Nine Students Begin On-Farm Internships on Progressive Dairy Farms

These Internships Provide Students With On-Farm Learning Experiences This Summer

Nine college students who are pursuing careers in dairy production recently began on-farm summer internships on progressive dairy farms in Pennsylvania and New York. The Dairy Excellence Foundation, the Professional Dairy Managers of Pennsylvania, and the Pennsylvania Dairymen’s Association created the program more than 10 years ago to provide hands-on, farm-based learning experiences to the next generation of dairy managers, producers, and professionals in Pennsylvania and beyond.

“This year’s on-farm internships are exposing college students to all aspects of dairy production and processing. We worked hard to match the interns with dairy farms that align with their interests and career goals, push them out of their comfort zones, and give them hands-on experience in specific areas of dairy production and processing,” said Michelle Shearer, Workforce Development Manager at the Dairy Excellence Foundation. “Through projects and relationships with their host farms, these interns are making direct impacts at the farm level and building connections within agriculture that will last a lifetime.”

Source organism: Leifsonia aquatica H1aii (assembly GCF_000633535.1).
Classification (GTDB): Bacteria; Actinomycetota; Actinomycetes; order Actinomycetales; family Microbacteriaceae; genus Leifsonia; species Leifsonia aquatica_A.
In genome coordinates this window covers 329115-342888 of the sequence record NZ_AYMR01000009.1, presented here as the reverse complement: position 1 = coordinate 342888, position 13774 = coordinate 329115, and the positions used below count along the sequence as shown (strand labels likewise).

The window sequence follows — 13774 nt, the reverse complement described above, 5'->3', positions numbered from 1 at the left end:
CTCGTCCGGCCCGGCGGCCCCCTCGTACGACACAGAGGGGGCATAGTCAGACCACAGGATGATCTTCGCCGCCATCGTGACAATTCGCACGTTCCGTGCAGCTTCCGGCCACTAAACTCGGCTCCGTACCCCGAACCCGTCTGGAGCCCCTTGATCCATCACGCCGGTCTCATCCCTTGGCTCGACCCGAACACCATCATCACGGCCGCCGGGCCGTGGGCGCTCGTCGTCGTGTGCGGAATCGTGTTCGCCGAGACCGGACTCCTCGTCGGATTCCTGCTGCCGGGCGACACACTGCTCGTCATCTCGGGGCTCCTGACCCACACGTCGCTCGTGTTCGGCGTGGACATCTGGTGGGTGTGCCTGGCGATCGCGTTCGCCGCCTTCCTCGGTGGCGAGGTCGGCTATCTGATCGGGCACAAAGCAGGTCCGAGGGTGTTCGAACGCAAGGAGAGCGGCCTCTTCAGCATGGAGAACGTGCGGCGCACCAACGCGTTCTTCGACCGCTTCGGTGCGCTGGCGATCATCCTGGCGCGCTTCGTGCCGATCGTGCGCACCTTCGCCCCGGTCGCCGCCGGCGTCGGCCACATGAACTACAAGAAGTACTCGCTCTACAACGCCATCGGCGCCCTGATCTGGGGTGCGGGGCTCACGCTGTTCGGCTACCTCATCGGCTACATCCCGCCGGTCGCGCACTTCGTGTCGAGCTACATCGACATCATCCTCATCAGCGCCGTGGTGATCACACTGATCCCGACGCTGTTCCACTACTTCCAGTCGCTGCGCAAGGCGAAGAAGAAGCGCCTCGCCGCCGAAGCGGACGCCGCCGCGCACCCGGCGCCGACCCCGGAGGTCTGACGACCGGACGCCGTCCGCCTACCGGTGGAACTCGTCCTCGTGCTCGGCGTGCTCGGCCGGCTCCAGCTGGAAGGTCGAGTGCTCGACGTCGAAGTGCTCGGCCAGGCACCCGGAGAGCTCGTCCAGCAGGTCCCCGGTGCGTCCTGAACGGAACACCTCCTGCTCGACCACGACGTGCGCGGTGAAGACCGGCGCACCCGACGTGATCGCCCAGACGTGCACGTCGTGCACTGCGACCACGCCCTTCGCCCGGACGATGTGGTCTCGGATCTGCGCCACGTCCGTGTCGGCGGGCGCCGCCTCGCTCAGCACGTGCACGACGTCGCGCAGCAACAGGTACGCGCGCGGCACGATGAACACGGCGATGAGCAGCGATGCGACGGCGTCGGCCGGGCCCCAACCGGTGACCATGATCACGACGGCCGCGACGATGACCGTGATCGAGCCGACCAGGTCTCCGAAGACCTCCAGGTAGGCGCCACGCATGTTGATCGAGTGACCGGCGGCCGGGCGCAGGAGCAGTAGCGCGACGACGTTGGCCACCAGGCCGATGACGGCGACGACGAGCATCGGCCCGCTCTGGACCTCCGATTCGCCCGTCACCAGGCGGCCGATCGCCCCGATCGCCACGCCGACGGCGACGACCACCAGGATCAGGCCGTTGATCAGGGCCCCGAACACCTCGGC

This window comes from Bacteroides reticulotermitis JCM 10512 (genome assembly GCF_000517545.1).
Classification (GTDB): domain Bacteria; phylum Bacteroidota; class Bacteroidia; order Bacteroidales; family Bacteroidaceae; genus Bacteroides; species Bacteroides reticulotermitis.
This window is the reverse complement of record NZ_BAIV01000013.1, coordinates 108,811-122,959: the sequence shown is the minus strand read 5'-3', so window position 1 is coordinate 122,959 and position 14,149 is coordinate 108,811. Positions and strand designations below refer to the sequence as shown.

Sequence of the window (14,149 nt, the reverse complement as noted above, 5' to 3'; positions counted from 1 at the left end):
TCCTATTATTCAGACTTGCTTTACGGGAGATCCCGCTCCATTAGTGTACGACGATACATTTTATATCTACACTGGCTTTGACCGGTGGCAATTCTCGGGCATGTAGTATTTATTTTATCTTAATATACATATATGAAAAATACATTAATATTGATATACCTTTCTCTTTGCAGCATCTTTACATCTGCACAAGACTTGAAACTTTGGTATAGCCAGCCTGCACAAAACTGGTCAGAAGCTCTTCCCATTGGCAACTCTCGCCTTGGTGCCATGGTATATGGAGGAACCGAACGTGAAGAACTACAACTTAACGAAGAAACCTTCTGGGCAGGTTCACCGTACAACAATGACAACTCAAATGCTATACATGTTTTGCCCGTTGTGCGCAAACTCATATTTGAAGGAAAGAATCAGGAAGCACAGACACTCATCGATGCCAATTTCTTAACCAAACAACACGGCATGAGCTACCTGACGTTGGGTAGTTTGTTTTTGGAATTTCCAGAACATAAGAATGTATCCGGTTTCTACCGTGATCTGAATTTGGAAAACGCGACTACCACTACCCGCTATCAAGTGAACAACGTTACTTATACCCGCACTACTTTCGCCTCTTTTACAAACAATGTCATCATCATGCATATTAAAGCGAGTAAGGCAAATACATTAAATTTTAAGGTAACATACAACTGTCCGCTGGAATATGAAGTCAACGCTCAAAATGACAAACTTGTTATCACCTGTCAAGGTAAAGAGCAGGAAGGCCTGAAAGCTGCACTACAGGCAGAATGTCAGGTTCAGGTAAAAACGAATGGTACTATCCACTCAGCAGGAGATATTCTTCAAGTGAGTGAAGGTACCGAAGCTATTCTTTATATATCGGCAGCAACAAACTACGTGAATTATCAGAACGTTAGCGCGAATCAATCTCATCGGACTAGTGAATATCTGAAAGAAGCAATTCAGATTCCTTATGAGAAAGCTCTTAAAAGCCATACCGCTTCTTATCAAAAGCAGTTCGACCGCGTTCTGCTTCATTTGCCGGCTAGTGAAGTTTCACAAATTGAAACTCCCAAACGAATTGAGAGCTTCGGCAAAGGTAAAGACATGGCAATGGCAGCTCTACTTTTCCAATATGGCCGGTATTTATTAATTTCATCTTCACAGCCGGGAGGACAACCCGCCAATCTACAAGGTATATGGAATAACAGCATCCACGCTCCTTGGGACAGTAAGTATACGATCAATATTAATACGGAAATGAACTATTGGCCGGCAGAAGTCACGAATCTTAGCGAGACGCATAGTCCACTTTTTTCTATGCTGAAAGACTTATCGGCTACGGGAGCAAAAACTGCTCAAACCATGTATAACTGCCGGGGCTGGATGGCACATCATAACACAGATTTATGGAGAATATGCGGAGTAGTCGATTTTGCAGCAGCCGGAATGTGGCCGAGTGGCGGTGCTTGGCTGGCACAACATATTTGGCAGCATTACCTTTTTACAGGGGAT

For 10 to 12 weeks throughout the summer, on-farm interns gain hands-on experience and participate in virtual discussions with one another to network and share their experiences. The internships are designed to give students a full understanding of what it takes to run a successful dairy operation and provides dairy farms with the chance to mentor the next generation of dairy.  

“When the internship program started over 15 years ago, we saw the need to have students get out onto progressive dairy farms and apply the classroom skills they were acquiring. We also thought it would be a great way to enhance the labor pool for future employees we would need on our farms,” said Walt Moore of Walmoore Holsteins, a PDMP member and Dairy Excellence Foundation Board member who is hosting an on-farm intern this summer. “Through the program, the interns infuse a sense of enthusiasm to their host farms, and they bring their own unique interests and skills as well.”